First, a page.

A Kitsap County woman, allied with two pro-gun groups and a local gun shop, is taking the state of Washington to court over its ban on standard capacity magazines.
The 18-page federal lawsuit, filed last week in the U.S. District Court for the Western District of Washington, pits gun owner Gabriella Sullivan, King County FFL Rainier Arms, the Second Amendment Foundation, and the Firearms Policy Coalition against a host of state and county officials. The plaintiffs argue the ban on magazines capable of holding more than 10 rounds of ammunition violates constitutionally protected rights of Washington’s law-abiding citizens, leaving the right to keep and bear arms "a second-class right," all without curbing crime.
"The State of Washington,” reads the complaint, "has criminalized one of the most common and important means by which its citizens can exercise their fundamental right of self-defense. By banning manufacturing, importation, distribution, and sale of standard-capacity firearm magazines that can carry more than 10 rounds of ammunition ('standard capacity magazines'), the State has barred law-abiding residents from legally acquiring common ammunition magazines and deprived them of an effective means of self-defense."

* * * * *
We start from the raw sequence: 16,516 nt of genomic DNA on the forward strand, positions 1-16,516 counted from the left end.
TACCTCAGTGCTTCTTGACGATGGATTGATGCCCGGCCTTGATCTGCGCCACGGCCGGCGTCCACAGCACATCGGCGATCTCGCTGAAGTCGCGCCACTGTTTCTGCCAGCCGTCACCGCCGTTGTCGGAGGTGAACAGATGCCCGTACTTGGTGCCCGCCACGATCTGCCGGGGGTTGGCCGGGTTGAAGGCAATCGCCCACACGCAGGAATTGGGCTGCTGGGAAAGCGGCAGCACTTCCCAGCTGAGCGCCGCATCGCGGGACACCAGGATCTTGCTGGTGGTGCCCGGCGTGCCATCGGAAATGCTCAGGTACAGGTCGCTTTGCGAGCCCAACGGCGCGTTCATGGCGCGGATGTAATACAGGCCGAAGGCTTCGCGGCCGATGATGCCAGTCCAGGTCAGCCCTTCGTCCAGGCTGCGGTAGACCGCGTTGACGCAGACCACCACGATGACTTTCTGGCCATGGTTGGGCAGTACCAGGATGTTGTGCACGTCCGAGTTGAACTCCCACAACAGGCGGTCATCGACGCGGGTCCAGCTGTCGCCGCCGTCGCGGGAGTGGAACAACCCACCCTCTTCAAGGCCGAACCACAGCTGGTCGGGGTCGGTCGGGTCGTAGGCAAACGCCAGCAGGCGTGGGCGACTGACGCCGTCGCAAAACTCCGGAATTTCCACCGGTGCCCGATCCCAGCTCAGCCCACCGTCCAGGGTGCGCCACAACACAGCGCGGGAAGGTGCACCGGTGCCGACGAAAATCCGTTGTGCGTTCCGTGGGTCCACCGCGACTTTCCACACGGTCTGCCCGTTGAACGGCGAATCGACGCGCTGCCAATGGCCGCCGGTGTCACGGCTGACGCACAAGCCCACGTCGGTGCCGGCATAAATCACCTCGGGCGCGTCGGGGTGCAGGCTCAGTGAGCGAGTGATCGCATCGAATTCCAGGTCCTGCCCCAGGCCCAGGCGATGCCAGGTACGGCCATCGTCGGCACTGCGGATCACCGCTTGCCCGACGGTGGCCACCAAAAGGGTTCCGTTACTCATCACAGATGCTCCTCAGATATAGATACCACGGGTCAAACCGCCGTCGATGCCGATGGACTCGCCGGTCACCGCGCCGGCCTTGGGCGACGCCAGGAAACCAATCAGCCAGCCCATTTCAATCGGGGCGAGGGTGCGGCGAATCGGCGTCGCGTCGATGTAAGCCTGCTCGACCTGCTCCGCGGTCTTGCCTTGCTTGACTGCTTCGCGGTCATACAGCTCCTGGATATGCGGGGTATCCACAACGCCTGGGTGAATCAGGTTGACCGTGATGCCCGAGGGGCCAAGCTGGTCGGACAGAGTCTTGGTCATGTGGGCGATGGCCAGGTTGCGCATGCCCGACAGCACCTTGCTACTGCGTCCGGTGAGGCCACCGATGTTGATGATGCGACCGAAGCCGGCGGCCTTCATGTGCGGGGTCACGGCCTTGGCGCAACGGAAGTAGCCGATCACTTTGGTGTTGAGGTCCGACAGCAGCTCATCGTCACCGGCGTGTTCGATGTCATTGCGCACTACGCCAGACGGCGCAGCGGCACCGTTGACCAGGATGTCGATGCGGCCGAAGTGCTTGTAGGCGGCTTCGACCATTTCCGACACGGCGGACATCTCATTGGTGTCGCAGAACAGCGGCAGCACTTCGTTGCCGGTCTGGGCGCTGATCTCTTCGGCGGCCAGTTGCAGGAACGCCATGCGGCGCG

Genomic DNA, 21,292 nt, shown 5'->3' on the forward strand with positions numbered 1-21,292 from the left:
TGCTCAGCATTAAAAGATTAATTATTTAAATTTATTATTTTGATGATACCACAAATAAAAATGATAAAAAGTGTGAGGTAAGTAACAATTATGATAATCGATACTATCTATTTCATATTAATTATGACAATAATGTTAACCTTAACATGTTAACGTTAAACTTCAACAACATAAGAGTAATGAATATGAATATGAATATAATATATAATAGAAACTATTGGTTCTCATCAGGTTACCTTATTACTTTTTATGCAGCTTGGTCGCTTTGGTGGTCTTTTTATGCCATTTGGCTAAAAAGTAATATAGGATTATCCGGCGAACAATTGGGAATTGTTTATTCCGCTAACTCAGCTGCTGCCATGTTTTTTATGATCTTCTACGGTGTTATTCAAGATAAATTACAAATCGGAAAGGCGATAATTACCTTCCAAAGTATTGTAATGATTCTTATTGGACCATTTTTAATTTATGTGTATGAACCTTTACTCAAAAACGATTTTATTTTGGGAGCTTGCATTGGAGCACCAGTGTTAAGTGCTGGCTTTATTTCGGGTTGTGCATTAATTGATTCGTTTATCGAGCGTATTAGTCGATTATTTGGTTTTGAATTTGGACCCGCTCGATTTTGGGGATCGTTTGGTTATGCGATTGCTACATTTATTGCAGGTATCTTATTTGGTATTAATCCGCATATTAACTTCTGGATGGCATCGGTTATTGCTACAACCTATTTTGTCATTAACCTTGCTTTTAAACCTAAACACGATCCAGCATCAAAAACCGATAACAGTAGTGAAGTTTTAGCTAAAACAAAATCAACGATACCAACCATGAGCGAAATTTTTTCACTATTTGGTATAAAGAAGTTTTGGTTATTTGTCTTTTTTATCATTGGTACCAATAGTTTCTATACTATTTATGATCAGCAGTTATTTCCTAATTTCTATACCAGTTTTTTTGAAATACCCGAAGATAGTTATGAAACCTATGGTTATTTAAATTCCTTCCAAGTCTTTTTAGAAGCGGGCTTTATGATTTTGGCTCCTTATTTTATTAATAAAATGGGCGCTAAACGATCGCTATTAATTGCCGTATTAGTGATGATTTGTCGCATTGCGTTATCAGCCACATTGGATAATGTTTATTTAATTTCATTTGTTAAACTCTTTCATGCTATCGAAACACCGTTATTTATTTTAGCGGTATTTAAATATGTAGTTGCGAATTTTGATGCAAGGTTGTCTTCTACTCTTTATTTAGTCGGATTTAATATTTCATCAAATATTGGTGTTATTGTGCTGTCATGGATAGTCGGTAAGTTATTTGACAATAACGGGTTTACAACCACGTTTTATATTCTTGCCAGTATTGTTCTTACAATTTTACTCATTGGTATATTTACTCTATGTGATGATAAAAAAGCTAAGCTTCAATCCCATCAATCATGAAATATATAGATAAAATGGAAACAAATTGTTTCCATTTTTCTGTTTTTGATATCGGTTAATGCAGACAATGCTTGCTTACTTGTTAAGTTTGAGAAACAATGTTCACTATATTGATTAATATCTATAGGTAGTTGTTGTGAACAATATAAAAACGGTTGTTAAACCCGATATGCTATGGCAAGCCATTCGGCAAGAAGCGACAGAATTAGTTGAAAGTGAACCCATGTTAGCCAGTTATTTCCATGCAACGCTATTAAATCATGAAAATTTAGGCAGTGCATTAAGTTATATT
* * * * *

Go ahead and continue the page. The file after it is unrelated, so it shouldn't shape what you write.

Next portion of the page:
When it comes to magazine capacity, be it on a fixed or detachable type, the size the firearm is designed for and marketed with is typically regarded in the gun industry as the "standard" capacity. For instance, the standard capacity for the Browning Hi-Power, one of the most popular semi-automatic handguns, first patented in 1923, is 13 rounds.
When the AR-15 first hit the market in the early 1960s, it used 20-round detachable magazines although 30-round magazines were soon the standard. The Glock 17, first introduced in the U.S. in 1984, was marketed from the beginning with a 17-round flush-fit magazine. The FN FiveSeven pistol, developed in the early 1990s, has always been marketed with a 20-round magazine.
"Many of the most popular handguns and modern semiautomatic rifles come standard with magazines that hold more than ten rounds,” said SAF founder and Executive Vice President Alan Gottlieb in an email to Guns.com. "Such firearms are legally owned by Washington residents. As we note in the lawsuit, there is no reliable proof that restrictions on new manufacturing or sales of such magazines will reduce violent crime. This law unfairly and arbitrarily penalizes honest citizens for crimes they didn’t commit, in the hopes of preventing crimes they wouldn’t dream of committing."
The case is Sullivan v. Ferguson.
Banner image: AR-15 with non-Washington-complaint ETS coupler mags. (Photo: Chris Eger/Guns.com)